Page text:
It’s not whether you win or lose, it’s how long you play the game

About 400 years ago, Shakespeare wrote that the quality of mercy was such that it blessed both he who gave and he who received.

But when it came to giving or taking mercy when one high school football team was slaughtering another, a lot of Ohio coaches weren’t buying what the Bard was trying to sell. No matter how lopsided the score became, they didn’t want the night to end.

So now the Ohio High School Athletic Association has stepped in, and Ohio has joined 34 other states that have a “mercy rule” for those times when a game is no longer a contest.

When one team is up by 30 points or more in the second half, the referees will allow the game clock to run continuously, with only a few exceptions.

Coaches have long had the option of agreeing to bringing a game to a quicker and more merciful end when one team was running away from the other, but not every losing coach is prepared to ask for mercy, and not every winning coach is prepared to extend it.

As a rule, coaches and players live for playing time. They work hard preparing for games, and fans and parents who come to the stadium are expecting to get their money’s worth. Sending everyone home early just doesn’t sit well with some people.

But after a yearlong study, which included consultation with the Ohio High School Football Coaches Association, the OHSAA decided in May to enforce its mercy rule beginning this season.


It may have surprised some people to see how often the rule had to be enforced. As a story in Monday’s Vindicator reported, of 31 season-opening games played last weekend, 13 saw the mercy rule invoked sometime in the second half. In more than a third of the games played, the clock was stopped only for a team or official’s timeout, at the end of a period or when one of the teams scored.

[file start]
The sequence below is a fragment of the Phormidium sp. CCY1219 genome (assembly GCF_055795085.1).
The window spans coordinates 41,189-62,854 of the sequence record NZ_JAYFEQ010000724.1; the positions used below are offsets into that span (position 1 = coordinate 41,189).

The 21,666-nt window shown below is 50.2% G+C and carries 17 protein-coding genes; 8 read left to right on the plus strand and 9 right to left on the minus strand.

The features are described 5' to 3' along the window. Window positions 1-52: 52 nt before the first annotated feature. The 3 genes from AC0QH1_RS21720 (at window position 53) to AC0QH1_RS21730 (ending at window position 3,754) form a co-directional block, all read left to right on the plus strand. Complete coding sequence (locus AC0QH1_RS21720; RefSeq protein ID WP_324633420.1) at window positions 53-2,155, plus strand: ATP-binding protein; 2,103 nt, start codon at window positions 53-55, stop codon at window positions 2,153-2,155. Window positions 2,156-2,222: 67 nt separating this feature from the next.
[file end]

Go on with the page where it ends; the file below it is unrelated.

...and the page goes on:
In announcing the new rule, Beau Rugg, the OHSAA commissioner in charge of football, said: “Lopsided games aren’t good for anybody. The risk of injury goes up, and it can be a tense situation for coaches and players.”

High school sports are, first and foremost, a learning experience. The student athletes not only learn to play the game, but they learn about sportsmanship, respect for an opponent and how to win or lose with grace. It is difficult to impart those lessons when the two teams on the field are so mismatched that one has no chance of making a game of it, much less winning.

Coaches or athletic directors who are inclined to question the mercy rule might want to instead take a look at their schedules and ask why more than a third of the games on the opening weekend were blowouts. To be sure, there are conference games that must be played, and from year to year the quality of the teams in a conference can vary widely. But working toward building a more competitive schedule could help reduce the percentage of blowouts. Players on both sides of the ball learn more in tight games.

And very little of value is learned when one team humiliates another.

The OHSAA will be evaluating the rule at the end of the season. We’d be surprised if it found that mercy is a bad thing.

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